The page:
I have a lamp from my mother’s house
The house that is no longer hers, nor mine,
the trailer, the apartment, the hospice bed.
Teresa sent a box of photos with the lamp.
Stern, hard people who look a lot like me,
sharp nosed, straight spined, stand frozen,
the way perseverance stands, unblinking.
We spoke the morning my mother died, vanity
says she knew who I was, but she didn’t.
I barely knew her. It had been fifteen years
of short phone calls and occasional envelopes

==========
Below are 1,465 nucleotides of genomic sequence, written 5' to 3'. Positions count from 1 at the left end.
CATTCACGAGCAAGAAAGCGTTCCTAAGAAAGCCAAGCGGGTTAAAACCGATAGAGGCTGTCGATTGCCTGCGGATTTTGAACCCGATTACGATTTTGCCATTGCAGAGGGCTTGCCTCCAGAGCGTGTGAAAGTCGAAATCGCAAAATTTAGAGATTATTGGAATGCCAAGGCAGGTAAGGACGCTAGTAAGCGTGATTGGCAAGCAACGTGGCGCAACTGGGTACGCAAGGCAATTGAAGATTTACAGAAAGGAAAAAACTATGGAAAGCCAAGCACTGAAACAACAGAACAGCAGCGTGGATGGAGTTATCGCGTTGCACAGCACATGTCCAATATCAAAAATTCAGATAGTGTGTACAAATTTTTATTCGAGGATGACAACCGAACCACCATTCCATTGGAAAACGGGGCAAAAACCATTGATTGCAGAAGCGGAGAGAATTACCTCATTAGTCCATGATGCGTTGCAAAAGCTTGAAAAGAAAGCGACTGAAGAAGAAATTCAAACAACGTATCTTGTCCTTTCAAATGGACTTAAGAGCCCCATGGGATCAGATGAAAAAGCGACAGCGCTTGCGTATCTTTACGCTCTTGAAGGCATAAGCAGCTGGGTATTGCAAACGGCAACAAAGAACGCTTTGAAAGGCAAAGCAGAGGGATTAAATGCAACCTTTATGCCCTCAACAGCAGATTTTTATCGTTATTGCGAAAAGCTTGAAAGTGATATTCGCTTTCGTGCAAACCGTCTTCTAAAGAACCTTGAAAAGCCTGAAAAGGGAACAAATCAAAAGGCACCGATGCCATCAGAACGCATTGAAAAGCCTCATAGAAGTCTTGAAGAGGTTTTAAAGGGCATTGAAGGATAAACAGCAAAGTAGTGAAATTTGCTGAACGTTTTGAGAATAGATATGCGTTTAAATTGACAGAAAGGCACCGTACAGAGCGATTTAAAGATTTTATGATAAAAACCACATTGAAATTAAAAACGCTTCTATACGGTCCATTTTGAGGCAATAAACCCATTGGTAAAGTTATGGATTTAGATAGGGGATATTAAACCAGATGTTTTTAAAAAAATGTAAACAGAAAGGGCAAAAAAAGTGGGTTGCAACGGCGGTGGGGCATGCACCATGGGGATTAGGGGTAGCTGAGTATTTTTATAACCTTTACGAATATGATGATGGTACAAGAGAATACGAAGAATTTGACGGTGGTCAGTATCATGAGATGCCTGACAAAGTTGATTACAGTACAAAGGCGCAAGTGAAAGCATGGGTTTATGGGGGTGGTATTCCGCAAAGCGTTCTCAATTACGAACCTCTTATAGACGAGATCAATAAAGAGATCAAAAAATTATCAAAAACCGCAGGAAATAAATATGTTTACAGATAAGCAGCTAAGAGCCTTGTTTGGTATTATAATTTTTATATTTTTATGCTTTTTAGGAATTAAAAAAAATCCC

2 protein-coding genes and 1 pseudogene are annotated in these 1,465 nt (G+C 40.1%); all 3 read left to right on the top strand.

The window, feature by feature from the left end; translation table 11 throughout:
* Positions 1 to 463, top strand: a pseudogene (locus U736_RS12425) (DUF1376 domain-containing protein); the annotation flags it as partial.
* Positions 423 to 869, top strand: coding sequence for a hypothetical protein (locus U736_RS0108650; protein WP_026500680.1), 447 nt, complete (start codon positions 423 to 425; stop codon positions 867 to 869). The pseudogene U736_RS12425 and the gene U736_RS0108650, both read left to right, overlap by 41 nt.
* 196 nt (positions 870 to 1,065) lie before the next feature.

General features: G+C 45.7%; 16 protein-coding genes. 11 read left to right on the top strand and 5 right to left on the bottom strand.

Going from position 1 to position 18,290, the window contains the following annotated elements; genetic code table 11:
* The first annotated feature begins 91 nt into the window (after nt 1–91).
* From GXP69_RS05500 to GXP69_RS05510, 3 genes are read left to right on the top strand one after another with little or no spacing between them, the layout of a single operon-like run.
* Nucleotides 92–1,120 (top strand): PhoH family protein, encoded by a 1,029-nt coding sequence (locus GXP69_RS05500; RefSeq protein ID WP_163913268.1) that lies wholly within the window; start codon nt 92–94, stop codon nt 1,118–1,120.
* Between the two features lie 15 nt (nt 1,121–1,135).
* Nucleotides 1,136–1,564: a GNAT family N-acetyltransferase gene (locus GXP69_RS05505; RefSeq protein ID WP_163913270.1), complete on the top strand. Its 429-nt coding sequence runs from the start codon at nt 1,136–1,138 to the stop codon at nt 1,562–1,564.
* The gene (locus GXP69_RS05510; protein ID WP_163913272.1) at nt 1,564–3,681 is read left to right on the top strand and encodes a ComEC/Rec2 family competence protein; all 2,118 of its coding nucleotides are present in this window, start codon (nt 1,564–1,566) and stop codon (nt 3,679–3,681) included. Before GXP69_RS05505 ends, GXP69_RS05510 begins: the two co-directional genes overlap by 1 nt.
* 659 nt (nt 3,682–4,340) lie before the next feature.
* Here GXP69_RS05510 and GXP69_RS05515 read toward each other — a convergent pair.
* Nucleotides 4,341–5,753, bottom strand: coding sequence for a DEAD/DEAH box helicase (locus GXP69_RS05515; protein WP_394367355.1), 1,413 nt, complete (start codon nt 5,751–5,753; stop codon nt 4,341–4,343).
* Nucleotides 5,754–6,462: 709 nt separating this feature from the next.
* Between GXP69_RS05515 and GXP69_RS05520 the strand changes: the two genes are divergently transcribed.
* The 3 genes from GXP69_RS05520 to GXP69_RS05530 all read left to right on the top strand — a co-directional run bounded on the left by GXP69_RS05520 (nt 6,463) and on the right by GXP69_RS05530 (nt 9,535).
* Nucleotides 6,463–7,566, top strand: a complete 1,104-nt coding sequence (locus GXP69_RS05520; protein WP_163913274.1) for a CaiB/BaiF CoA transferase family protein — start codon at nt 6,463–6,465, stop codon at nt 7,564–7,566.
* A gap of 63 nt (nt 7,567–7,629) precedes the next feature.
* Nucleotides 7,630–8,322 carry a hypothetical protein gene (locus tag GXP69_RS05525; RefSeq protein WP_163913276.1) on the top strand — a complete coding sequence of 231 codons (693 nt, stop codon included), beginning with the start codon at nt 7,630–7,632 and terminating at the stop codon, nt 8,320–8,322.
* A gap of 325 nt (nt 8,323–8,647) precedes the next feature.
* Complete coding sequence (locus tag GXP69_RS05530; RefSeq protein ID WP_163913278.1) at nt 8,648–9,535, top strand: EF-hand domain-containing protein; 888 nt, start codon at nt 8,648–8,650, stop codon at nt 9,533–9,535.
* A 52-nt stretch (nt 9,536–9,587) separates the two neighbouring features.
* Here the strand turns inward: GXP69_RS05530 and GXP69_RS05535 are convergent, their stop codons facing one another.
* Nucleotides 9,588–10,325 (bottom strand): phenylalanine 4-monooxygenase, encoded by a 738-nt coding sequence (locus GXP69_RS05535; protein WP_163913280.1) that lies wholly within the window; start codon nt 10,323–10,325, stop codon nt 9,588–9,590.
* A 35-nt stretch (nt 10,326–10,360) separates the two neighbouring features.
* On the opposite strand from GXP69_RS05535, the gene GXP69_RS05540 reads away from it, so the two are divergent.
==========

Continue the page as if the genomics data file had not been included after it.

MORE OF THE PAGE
containing daddy’s doctor’s statements, his spells,
heart attacks, scraped across the page
in her perfect penmanship, "This is all your fault!"
It wasn’t, I never thought it had been, not then,
not now. I keep all these things to remind me
to be kind, to be careful, to pay attention.
Last Valentine’s Day my sister sent a card.
It was expensive, embossed, heavy.
Inside the gold envelope she included
my parent’s death certificates, not copies.
The card read: “Love, Teresa, Mike, Sean,
and Jess. I thought you should have these.”
Apples fall, even if no one is there to hear.